It’s kind of funny how you can sometimes have a completely misguided memory of a song. If you had asked me about a very familiar Sixties song called “Red Roses for a Blue Lady,” I would have answered that it was a big hit for Wayne Newton. Turns out that even though Newton did sell a lot of records with it, the singer with the biggest hit on the song was a guy named Vic Dana.
Of course, Wayne Newton went on to become the ageless wonder of Las Vegas, but Vic Dana’s story is an interesting one. A native of Buffalo, New York, Dana was a talented singer and dancer who was helped along early in his career by a guy with the same talents — Sammy Davis, Jr.
Dana’s first real appearance in the spotlight was in the early Sixties as the lead singer in live performances of the Fleetwoods, filling in for Gary Troxel (who’d been drafted). Eventually managing to land a record contract as a solo, the smooth-singing Dana had some success with songs like “Little Altar Boy” and “Love Is All We Need.” But his big moment involved a song that had been popularized by Vaughn Monroe almost twenty years earlier — “Red Roses for a Blue Lady.”
It turned out that 1965 was a pretty good year for the song in general, with versions by both Wayne Newton and Bert Kaempfert doing very well — but Vic Dana’s performance was the one the record-buying public liked the most. It ended up being his biggest hit by far, although he did have some other good sellers, including “Moonlight And Roses.”
Vic Dana continued performing and recording into the next decade but eventually left the business behind. At last report he was living in Kentucky.
6 thoughts on “Vic Dana Topped Them All”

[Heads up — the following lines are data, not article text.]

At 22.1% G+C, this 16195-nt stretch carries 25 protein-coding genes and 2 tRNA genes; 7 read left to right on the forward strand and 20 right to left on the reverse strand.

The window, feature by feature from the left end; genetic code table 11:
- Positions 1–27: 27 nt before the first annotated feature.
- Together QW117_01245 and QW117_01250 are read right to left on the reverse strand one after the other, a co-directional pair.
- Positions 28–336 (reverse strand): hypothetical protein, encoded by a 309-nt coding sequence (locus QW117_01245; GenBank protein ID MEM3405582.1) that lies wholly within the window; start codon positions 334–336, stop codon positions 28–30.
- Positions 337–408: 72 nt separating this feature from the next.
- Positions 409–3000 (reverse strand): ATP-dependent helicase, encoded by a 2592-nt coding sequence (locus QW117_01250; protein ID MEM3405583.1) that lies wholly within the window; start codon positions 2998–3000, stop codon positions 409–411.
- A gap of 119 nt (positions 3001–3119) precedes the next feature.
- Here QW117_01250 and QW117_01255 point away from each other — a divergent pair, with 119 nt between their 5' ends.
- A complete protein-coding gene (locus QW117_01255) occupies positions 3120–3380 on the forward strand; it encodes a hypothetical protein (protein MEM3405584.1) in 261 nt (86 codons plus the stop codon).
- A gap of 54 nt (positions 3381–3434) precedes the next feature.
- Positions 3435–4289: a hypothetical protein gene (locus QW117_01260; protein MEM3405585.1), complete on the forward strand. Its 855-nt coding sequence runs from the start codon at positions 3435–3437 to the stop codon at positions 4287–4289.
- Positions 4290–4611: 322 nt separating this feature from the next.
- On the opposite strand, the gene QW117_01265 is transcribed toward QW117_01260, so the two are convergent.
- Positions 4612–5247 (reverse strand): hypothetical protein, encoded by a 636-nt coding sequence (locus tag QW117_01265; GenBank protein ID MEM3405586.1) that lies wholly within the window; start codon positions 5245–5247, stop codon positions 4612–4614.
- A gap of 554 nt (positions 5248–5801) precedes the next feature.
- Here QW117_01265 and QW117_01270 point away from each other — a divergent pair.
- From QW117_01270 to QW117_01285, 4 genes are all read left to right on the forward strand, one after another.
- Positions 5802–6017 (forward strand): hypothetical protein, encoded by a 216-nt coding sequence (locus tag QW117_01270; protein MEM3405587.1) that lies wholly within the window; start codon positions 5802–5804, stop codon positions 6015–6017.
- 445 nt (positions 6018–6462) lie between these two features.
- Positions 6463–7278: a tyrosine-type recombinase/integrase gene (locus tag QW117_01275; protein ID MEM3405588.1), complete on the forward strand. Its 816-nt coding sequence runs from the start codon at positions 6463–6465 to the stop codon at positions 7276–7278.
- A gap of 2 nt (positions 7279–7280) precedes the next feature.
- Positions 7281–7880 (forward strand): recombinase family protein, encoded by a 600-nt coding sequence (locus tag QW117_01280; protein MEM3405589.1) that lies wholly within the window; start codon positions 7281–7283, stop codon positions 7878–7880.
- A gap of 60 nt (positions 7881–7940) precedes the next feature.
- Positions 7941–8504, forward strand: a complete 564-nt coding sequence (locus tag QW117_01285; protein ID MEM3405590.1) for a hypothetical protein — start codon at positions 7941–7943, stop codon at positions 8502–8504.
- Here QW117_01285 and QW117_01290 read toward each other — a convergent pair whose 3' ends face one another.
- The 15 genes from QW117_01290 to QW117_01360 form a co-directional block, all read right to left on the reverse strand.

And I never heard this version until today. The one I know (and thought was the post-Monroe standard) was by Bobby Vinton.
I had forgotten about Vinton, but you’re right that he had a popular version too. Interesting that the Wikipedia entry for the song doesn’t mention him.
Hmmmm…looking a little deeper, ALLMUSIC doesn’t list this song for Vinton. Are we mixing it up with “Roses Are Red”?
Vic had a great record ya didn’t mention… Around 1962/63 called ‘Close Your Eyes’… Sure wish I could find it these days. Nice write up and the info ’bout him filling in for a Fleetwood is amazing.
I, like Ralph, was completely clueless about this Vic Dana version of “Red Roses for A Blue Lady”. It’s actually quite nice. Admittedly, I really liked both Wayne’s and Bert’s version of the song – have them both.
I do think you are correct with regard to Vinton though BG. I am not aware of a Vinton version of the subject song….
On Bobby Vinton: I think we may all be correct. Geeze, you’re right that Wikipedia doesn’t mention Vinton and this song in the same sentence anywhere, neither on his page nor the page for the song, Wiki answers does say Vinton recorded it , though, in 1965. Apparently his version of the song was the one I heard growing up in the DC suburbs, Vic Dana’s name is familiar to me but not for this song, Newton is somebody I avoid at all costs, and since what I heard was a vocal version, it couldn’t have been Kaempfert. (I thought I had it nailed when I found the “Vinton” version of it on Imeem–but it turned out to be Dana!)
But I will allow that I may be thinking of another “rose” song: “Roses Are Red.” That was definitely Vinton and I may be conflating the two.